Menlo School Drama presents Peter and the Starcatcher

by Contributed Content on April 25, 2023

Adapted by Palo Alto’s own Rick Elice from Dave Barry and Ridley Pearson’s 2004 children’s novel, the Tony award-winning play with music, Peter and the Starcatcher, is the prequel to the famous novel and tells the story of how a nameless, angst-ridden orphan became the immortal Peter Pan, how Hook became Hook, how the Lost Boys became lost, how Tinker found her bell, and how Wendy never gave up hope.

Performances run Friday and Saturday, April 28-29 at 7:30 pm; Sunday, April 30 at 5:00 pm in Menlo School’s Spieker Center for the Arts, 50 Valparaiso Avenue, Atherton

This imagination-fueled production provides a humorous and fantastical backstory for the beloved character of Peter Pan and his arch-nemesis Captain Hook. We meet a poor orphaned child on the high seas simply called Boy because, in the absence of a mother and a father, he was never given a name. His sad and lonely world is turned upside down when he meets Molly. The daughter of famous Starcatcher Lord Astor, our heroine is on a mission to save the world and protect a treasure trunk filled with magical star stuff from getting into the hands of evil and greedy pirate Black Stache.

As they travel aboard the Neverland ship headed for a faraway land, Molly and Boy learn about love and friendship and forge an unbreakable bond. From marauding pirates and jungle tyrants to unwilling comrades and unlikely heroes, Peter and the Starcatcher playfully explores the depths of greed and despair… and the bonds of friendship, duty, and love.

“Theatre Magic is what drew me to Peter and the Starcatcher,” says Steven Minning, Director of Creative Arts and Upper School Drama. “When I first saw the show on Broadway in 2012, it was quite simply brilliant. It was bare-boned theater. With 12 actors playing 50 roles, there was never a moment without someone on the stage, and a handful of props: some ropes, a ladder, and two mysterious trunks. There’s an innocence about it that all of us identify with within our hearts — a bittersweet story/memory of our beginnings and where we’ve grown to be.”

Minning continues, “I chose this show because it’s about community. It’s about everyone coming together to create something magical.”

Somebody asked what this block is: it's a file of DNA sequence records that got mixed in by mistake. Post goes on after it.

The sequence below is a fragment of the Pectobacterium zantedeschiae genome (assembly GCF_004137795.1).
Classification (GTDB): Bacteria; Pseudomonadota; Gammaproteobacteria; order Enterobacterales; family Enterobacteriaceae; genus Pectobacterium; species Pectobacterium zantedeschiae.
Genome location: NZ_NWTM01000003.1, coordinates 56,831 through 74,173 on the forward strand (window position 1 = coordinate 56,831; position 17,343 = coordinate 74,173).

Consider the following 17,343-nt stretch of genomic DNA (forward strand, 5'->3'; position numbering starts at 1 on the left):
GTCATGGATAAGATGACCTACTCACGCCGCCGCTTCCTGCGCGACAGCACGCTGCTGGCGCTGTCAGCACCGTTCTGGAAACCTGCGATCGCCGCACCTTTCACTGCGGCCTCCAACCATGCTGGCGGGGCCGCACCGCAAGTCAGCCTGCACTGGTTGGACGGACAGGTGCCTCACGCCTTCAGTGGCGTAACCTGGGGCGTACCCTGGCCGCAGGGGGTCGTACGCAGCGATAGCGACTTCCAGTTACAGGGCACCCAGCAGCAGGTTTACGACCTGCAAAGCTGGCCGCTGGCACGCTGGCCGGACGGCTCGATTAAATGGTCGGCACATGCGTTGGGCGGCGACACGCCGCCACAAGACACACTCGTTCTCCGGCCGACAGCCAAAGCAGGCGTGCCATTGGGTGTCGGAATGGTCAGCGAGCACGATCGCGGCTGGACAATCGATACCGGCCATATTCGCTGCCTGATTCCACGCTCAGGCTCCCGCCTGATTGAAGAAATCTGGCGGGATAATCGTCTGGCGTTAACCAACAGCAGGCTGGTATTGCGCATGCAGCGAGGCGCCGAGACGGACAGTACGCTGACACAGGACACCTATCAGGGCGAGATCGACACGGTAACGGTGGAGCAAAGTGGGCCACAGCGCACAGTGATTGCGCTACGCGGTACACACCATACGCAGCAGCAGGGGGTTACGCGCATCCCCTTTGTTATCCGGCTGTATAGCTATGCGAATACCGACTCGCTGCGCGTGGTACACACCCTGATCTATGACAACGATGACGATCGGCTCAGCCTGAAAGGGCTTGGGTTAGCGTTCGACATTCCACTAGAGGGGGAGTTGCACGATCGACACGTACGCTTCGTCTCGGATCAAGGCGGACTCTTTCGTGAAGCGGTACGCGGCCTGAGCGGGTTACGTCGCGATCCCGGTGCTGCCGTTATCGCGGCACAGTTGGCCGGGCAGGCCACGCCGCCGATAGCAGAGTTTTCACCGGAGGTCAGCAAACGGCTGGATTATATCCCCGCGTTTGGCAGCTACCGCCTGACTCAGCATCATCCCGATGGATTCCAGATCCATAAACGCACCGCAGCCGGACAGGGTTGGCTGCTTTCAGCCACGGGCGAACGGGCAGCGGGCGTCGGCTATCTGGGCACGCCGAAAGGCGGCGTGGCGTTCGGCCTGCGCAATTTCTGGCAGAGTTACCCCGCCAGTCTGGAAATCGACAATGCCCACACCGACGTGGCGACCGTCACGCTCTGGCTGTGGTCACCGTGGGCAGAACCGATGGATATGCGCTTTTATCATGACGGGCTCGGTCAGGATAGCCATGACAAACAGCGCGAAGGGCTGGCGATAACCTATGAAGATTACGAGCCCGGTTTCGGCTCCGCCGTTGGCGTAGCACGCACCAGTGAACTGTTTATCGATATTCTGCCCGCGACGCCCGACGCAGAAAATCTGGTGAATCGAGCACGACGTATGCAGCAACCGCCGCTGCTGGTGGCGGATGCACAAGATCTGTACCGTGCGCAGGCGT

Charlie Hammond, a Menlo School junior who plays Black Stache in the production, added “It’s a really unique show and the most ensemble-focused show I’ve ever been in, which has been a fun challenge. We all really have to count on one another.”

Amory Healy, also a junior who plays Molly, continued, “We haven’t really ever done a production like this before at Menlo, so there is a bit of a culture shock switching into a show that gives everyone equal responsibility.”

Continuing the tradition of philanthropy, the Menlo Drama Department strives to ‘Give Back’ both on and off stage. Menlo Drama has raised more than $60,000 for nonprofit organizations, each chosen by the cast because its work resonates with a theme in the show. Menlo School’s production of Peter and the Starcatcher will support the National CASA/GAL Association for Children. Since the show deals with themes such as orphans and children looking for a “home,” the cast felt that their cause aligned beautifully with the show.

The National CASA/GAL Association for Children supports and promotes court-appointed volunteer advocacy for children and youth who have experienced abuse or neglect. CASA believes that every child should be given the opportunity to thrive in a safe and loving home, and try to maintain a sense of normalcy in the lives of children in the foster care system.

Tickets are $12 for adults and $6 for students, available for advance purchase at Tickets are also available at the box office one hour before each performance.

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